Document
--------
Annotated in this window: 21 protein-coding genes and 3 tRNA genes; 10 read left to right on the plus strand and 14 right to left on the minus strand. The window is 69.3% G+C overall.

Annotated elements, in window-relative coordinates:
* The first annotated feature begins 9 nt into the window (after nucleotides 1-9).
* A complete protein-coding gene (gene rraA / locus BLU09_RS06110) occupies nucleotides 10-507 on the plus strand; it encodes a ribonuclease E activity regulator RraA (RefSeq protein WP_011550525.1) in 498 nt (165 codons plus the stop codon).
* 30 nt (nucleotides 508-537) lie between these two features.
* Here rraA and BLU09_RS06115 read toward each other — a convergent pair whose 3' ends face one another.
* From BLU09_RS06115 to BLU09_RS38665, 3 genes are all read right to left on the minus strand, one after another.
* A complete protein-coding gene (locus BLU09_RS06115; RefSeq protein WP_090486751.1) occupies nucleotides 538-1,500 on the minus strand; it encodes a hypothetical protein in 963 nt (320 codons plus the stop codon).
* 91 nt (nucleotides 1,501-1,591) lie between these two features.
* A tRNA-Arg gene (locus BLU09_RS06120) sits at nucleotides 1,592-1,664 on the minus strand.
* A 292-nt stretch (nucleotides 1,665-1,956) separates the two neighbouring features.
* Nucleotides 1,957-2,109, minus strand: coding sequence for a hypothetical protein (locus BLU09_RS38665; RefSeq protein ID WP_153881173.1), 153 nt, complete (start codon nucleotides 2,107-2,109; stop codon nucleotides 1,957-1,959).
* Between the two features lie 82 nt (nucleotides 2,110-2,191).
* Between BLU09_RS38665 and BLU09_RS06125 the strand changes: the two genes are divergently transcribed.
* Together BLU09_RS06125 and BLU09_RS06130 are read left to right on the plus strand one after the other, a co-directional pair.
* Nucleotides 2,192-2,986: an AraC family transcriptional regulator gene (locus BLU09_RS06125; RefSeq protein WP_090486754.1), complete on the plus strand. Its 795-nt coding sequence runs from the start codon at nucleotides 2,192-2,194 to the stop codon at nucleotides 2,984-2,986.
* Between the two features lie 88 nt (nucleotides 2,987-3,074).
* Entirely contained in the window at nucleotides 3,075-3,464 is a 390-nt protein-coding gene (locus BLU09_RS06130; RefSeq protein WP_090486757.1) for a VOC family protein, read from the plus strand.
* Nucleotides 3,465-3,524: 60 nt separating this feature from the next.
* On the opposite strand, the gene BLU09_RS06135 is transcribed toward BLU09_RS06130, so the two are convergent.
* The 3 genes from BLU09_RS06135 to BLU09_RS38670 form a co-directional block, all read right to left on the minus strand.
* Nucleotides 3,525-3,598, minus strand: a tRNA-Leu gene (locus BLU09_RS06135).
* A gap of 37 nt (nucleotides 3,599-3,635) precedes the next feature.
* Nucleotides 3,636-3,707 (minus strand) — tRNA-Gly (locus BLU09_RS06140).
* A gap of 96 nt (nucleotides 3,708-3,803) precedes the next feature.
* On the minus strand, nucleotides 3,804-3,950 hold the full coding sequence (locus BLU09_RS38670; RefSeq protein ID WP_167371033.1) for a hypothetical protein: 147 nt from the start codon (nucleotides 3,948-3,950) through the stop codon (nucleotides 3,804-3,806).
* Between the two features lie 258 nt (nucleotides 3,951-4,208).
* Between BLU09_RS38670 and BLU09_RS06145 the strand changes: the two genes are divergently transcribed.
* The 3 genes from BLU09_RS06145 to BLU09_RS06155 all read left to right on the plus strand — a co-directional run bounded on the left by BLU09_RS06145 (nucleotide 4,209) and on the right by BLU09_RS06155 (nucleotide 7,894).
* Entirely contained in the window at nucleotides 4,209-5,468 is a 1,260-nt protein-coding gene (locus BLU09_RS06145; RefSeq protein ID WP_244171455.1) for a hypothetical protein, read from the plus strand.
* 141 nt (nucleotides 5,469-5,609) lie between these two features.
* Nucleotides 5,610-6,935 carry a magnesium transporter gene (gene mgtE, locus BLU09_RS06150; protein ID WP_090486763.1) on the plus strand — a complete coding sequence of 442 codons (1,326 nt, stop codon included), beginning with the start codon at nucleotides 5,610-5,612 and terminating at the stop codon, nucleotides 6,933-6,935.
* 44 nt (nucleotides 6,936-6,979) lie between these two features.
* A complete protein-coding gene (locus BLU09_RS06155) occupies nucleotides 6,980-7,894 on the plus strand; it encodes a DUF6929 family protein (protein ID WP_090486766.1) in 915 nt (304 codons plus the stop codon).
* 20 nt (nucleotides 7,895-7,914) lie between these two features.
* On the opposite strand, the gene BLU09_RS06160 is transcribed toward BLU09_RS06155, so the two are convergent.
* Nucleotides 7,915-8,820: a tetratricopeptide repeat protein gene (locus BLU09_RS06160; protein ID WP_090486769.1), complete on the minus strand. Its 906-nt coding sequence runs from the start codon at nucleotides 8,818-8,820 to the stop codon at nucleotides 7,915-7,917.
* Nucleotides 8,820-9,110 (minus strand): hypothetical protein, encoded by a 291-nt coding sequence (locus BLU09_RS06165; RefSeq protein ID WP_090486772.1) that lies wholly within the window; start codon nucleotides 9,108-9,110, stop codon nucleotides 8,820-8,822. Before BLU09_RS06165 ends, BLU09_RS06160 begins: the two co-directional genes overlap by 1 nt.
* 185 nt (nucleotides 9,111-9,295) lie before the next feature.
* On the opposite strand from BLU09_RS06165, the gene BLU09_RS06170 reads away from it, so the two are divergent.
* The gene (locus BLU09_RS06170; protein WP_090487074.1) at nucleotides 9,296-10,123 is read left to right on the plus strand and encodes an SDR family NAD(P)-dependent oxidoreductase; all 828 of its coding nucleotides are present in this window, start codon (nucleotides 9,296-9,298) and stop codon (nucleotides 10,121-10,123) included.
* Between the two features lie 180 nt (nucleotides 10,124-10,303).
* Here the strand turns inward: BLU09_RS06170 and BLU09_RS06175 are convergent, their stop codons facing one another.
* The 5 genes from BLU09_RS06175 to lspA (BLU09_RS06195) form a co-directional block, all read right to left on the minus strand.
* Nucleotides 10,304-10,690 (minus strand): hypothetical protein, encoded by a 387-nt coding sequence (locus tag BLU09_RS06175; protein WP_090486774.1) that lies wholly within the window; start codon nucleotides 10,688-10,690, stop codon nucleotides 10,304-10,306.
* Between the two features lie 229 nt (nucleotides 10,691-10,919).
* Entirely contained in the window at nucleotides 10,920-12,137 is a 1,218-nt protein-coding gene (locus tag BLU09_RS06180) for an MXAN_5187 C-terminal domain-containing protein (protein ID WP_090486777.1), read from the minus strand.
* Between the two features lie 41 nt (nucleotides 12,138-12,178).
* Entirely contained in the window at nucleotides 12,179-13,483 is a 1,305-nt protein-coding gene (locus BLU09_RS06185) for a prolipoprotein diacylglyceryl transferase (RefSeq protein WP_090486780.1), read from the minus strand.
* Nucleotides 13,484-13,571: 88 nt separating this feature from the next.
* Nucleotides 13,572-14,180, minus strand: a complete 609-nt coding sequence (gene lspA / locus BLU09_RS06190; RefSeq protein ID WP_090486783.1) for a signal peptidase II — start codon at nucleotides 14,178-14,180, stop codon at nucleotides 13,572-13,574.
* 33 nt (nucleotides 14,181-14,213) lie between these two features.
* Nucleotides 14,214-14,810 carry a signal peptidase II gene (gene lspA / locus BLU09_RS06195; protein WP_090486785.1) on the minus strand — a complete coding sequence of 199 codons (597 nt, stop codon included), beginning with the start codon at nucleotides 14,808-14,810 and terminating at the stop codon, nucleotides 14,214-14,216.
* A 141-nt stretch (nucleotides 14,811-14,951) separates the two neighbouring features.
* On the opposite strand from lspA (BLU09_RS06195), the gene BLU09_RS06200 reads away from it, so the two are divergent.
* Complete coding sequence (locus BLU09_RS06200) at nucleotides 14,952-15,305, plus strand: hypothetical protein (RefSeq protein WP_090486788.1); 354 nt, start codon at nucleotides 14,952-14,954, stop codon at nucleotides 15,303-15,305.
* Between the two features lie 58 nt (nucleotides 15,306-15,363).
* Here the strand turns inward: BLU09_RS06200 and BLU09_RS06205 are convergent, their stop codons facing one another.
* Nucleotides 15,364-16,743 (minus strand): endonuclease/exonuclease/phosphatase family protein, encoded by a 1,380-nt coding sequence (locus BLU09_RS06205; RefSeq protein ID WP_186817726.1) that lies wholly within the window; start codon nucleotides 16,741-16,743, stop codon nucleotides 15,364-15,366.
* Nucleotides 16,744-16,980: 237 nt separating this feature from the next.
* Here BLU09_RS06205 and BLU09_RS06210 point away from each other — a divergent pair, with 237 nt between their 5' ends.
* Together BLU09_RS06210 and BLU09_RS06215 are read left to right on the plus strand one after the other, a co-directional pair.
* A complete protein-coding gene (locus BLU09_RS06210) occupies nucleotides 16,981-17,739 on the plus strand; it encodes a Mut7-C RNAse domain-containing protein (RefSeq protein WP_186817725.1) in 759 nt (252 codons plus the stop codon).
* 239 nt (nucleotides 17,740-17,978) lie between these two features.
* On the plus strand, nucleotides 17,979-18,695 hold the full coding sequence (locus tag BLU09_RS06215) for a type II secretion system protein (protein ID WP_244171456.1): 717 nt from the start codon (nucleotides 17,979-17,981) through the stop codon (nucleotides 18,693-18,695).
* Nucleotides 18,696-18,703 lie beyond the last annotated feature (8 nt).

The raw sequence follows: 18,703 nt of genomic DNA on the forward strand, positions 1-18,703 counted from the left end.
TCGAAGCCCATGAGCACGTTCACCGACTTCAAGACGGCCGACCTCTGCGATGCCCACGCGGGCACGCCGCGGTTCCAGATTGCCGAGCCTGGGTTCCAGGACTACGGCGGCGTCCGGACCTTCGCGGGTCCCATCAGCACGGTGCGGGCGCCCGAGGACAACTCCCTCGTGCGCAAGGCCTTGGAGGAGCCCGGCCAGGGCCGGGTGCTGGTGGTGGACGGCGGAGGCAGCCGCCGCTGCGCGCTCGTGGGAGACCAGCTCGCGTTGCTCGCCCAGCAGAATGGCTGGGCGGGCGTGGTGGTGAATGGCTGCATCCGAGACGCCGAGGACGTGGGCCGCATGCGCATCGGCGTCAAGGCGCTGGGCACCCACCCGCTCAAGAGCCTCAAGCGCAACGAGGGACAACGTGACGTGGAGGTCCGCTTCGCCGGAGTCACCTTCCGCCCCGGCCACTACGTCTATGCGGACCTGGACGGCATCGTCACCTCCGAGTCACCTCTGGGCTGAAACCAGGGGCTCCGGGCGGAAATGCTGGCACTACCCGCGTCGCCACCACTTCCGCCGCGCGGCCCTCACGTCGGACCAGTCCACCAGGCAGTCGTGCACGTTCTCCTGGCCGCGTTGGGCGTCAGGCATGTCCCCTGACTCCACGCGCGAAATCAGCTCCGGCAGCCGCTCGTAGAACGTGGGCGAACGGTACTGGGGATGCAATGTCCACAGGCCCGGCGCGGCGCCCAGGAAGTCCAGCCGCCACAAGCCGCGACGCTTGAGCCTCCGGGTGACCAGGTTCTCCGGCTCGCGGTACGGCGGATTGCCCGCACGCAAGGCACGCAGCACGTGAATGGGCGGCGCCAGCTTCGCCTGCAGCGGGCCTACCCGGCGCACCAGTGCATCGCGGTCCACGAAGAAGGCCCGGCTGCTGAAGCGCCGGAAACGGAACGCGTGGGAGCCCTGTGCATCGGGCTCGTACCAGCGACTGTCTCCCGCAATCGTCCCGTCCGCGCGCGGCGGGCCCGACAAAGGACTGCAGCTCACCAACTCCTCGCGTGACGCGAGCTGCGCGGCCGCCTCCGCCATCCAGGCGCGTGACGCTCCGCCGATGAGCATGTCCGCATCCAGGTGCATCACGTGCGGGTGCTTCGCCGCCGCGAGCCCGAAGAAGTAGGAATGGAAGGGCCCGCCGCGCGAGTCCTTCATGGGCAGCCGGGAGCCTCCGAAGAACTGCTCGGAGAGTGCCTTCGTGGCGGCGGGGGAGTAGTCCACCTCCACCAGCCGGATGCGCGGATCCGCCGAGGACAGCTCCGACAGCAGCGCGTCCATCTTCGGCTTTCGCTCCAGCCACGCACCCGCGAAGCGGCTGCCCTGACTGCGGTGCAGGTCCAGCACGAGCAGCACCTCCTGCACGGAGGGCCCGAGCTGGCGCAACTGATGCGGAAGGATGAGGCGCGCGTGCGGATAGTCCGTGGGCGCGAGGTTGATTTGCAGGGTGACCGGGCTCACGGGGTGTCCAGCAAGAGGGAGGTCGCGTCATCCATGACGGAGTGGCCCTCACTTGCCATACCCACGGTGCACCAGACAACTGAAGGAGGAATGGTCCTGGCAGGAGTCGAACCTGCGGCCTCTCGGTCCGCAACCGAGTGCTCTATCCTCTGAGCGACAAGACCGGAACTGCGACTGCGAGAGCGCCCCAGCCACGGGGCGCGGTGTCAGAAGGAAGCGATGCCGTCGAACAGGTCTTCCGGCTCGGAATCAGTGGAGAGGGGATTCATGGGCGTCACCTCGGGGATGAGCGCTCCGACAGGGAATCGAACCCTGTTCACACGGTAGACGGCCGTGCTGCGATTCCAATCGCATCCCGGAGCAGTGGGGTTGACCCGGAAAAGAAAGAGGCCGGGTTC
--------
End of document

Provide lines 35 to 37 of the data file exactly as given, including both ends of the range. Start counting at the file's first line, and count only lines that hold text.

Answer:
* 20 nt (nucleotides 7,895-7,914) lie between these two features.
* On the opposite strand, the gene BLU09_RS06160 is transcribed toward BLU09_RS06155, so the two are convergent.
* Nucleotides 7,915-8,820: a tetratricopeptide repeat protein gene (locus BLU09_RS06160; protein ID WP_090486769.1), complete on the minus strand. Its 906-nt coding sequence runs from the start codon at nucleotides 8,818-8,820 to the stop codon at nucleotides 7,915-7,917.